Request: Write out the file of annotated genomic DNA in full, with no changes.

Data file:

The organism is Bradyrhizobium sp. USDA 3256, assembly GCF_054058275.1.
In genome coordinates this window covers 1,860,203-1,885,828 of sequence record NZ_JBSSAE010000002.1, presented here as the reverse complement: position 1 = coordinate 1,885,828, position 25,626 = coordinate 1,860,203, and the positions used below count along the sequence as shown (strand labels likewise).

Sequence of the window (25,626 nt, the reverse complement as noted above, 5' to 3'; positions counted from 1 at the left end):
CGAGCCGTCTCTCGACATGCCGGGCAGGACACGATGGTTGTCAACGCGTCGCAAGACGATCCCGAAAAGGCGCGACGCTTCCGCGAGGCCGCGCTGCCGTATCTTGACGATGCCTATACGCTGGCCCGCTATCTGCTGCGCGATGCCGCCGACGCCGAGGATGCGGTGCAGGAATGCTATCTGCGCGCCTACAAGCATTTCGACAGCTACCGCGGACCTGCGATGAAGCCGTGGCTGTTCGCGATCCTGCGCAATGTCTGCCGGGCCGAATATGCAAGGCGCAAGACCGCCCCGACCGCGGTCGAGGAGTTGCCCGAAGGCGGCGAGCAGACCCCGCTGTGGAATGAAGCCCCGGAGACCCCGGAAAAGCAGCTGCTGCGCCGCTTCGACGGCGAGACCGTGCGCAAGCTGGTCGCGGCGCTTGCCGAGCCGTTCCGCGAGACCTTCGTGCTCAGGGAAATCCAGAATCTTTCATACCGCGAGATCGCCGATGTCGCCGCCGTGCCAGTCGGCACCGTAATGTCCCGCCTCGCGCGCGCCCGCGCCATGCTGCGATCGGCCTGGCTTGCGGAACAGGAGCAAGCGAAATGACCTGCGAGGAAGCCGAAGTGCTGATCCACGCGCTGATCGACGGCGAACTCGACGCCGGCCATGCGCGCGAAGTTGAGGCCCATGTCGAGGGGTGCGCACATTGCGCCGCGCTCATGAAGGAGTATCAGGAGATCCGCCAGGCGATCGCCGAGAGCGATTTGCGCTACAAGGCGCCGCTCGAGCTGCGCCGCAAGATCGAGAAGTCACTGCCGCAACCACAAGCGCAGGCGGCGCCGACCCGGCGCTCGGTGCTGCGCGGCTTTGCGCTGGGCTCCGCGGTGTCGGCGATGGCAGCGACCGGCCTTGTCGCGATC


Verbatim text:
The organism is Bradyrhizobium sp. USDA 3256, assembly GCF_054058275.1.
In genome coordinates this window covers 1,860,203-1,885,828 of sequence record NZ_JBSSAE010000002.1, presented here as the reverse complement: position 1 = coordinate 1,885,828, position 25,626 = coordinate 1,860,203, and the positions used below count along the sequence as shown (strand labels likewise).

Sequence of the window (25,626 nt, the reverse complement as noted above, 5' to 3'; positions counted from 1 at the left end):
CGAGCCGTCTCTCGACATGCCGGGCAGGACACGATGGTTGTCAACGCGTCGCAAGACGATCCCGAAAAGGCGCGACGCTTCCGCGAGGCCGCGCTGCCGTATCTTGACGATGCCTATACGCTGGCCCGCTATCTGCTGCGCGATGCCGCCGACGCCGAGGATGCGGTGCAGGAATGCTATCTGCGCGCCTACAAGCATTTCGACAGCTACCGCGGACCTGCGATGAAGCCGTGGCTGTTCGCGATCCTGCGCAATGTCTGCCGGGCCGAATATGCAAGGCGCAAGACCGCCCCGACCGCGGTCGAGGAGTTGCCCGAAGGCGGCGAGCAGACCCCGCTGTGGAATGAAGCCCCGGAGACCCCGGAAAAGCAGCTGCTGCGCCGCTTCGACGGCGAGACCGTGCGCAAGCTGGTCGCGGCGCTTGCCGAGCCGTTCCGCGAGACCTTCGTGCTCAGGGAAATCCAGAATCTTTCATACCGCGAGATCGCCGATGTCGCCGCCGTGCCAGTCGGCACCGTAATGTCCCGCCTCGCGCGCGCCCGCGCCATGCTGCGATCGGCCTGGCTTGCGGAACAGGAGCAAGCGAAATGACCTGCGAGGAAGCCGAAGTGCTGATCCACGCGCTGATCGACGGCGAACTCGACGCCGGCCATGCGCGCGAAGTTGAGGCCCATGTCGAGGGGTGCGCACATTGCGCCGCGCTCATGAAGGAGTATCAGGAGATCCGCCAGGCGATCGCCGAGAGCGATTTGCGCTACAAGGCGCCGCTCGAGCTGCGCCGCAAGATCGAGAAGTCACTGCCGCAACCACAAGCGCAGGCGGCGCCGACCCGGCGCTCGGTGCTGCGCGGCTTTGCGCTGGGCTCCGCGGTGTCGGCGATGGCAGCGACCGGCCTTGTCGCGATC